When Steve Biegun decided to retire from Ford Motor Co., he didn’t initially plan to return to a job in the federal government, where he had worked for decades as a foreign policy expert before assuming the role of Ford’s vice president of international governmental affairs.
So much for best-laid plans.
Instead, U.S. Secretary of State Mike Pompeo appointed Biegun, ’86, to the critical position of special representative for North Korea, mere months after President Trump’s June 12 summit in Singapore with Kim Jong Un. In his new role, Biegun directs U.S. policy toward North Korea and leads the administration’s efforts to achieve the goal of the denuclearization of North Korea.
While sitting in an airport between flights in late December—and shortly before the Trump administration announced the president and Kim Jong Un are communicating through letters ahead of their second summit at the end of this month—Biegun spoke with Michigan Alumnus about his new job and his years at U-M. He couldn’t say where he had just flown from, but he was headed to Traverse City, Michigan, for the holidays.
You’ve had many government jobs—national security advisor to Senate Majority Leader Bill Frist, senior staff member to National Security Advisor Condoleezza Rice, and chief of staff of the U.S. Senate Committee on Foreign Relations. How did your new job come about?
In June, the president held his summit with Kim Jong Un, and I learned there was an opening at the State Department for someone to lead diplomatic efforts with North Korea. A mutual friend recommended I talk with Secretary Pompeo. I had my first conversation with him while he was on a plane flying out of Singapore after the summit with the North Koreans. We spoke over the summer a few times. I then started Sept. 1. My job, on behalf of the secretary of state, is to head all diplomacy aimed at transforming relations with North Korea and to bring their weapons of mass destruction programs to an end.
You’ve been involved in quite a bit of news, including commenting on the fact that Washington might be reviewing the travel ban for Americans to North Korea. What is it like to work on such issues?
Many outside experts have been critical that the diplomatic opening we are pursuing with the DPRK was created in a most unorthodox manner, with a summit between Trump and Kim. And yet, it is clear to those of us working in the trenches that this was the only way to clear space for negotiations after 70 years of warfare and hostility on the Korean Peninsula. From that summit, it became clear that the leaders on both sides know where they want this to go. The challenge will be getting from here to there.
How is the job going?
It’s tough. There is a lot of history to contend with. But it’s my firm belief that we have to exhaust diplomacy to try to resolve this issue. I feel very passionate about that. Since I’ve been in the job for four months, and so far I’ve been to Seoul five times; Tokyo twice; Beijing twice; Pyongyang once; Moscow, Paris, and Brussels once; and spent a week at the United Nations. My wife has not seen me much, but I think this as an important way to serve. That’s something I learned at U-M—the virtues of public service.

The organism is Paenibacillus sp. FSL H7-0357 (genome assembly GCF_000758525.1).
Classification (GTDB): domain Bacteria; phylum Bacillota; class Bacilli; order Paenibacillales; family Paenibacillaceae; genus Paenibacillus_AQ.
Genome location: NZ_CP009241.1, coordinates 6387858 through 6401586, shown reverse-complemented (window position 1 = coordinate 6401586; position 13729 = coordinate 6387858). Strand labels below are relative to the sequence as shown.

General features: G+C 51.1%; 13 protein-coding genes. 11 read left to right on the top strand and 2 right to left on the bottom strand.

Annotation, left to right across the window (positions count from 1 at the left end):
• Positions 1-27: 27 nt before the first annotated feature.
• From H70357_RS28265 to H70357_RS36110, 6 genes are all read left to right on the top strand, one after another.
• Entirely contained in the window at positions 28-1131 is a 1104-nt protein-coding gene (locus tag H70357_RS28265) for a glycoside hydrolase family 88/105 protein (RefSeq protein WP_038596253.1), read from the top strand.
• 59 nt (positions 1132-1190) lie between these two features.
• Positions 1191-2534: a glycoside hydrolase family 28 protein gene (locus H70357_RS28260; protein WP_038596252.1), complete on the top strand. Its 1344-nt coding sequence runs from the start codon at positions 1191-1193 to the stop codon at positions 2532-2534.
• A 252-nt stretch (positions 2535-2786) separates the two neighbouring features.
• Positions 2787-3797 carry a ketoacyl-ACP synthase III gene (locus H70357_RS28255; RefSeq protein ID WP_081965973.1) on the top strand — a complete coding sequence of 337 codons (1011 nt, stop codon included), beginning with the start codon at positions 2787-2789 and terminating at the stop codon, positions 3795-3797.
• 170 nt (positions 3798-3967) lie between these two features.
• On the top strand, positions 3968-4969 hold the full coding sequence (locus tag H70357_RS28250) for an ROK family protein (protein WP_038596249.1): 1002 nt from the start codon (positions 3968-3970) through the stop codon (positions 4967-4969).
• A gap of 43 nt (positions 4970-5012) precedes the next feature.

You studied political science and Russian. How did you get interested in the latter?
I had a high school teacher who was teaching us European history. He wrote the word ”czar” in the Cyrillic alphabet on the blackboard. It was one of the most exotic things I’d ever seen. It left such an impression on me that I went to the town library and checked out a book to teach myself Russian.
When I got to U-M and was choosing my two-year language requirement, I saw Russian 101. I loved the classes and the department, so I stuck with it for four years and ultimately had enough credits to double major.
The professor who challenged me the most at U-M was Michael Makin. He is still there. He taught my son, who has since gone to U-M. He remembered me, which was really nice. Professors should never take for granted the impact they can have on a student.
What was your time like at U-M?
I loved it. I was a member of the College Republicans. My core beliefs were already relatively well developed. But college was a chance to test my beliefs and try to understand people who felt differently. I would have been a much worse person had I gone into an ideological echo chamber. It was a very rich experience for me.
There was a point in my career, probably 20 years ago, where I realized I had used some dimension of everything I studied as an LSA student at U-M. Beyond my double major, the other classes I was required to take have also come into play. The LSA curriculum really does produce whole graduates and well-rounded people.
Jennifer Davis, ’95, is a Washington, D.C., freelance writer and producer through her company, Jennifer Davis Media Group. You can connect with her on Twitter at @JenniferDavisDC.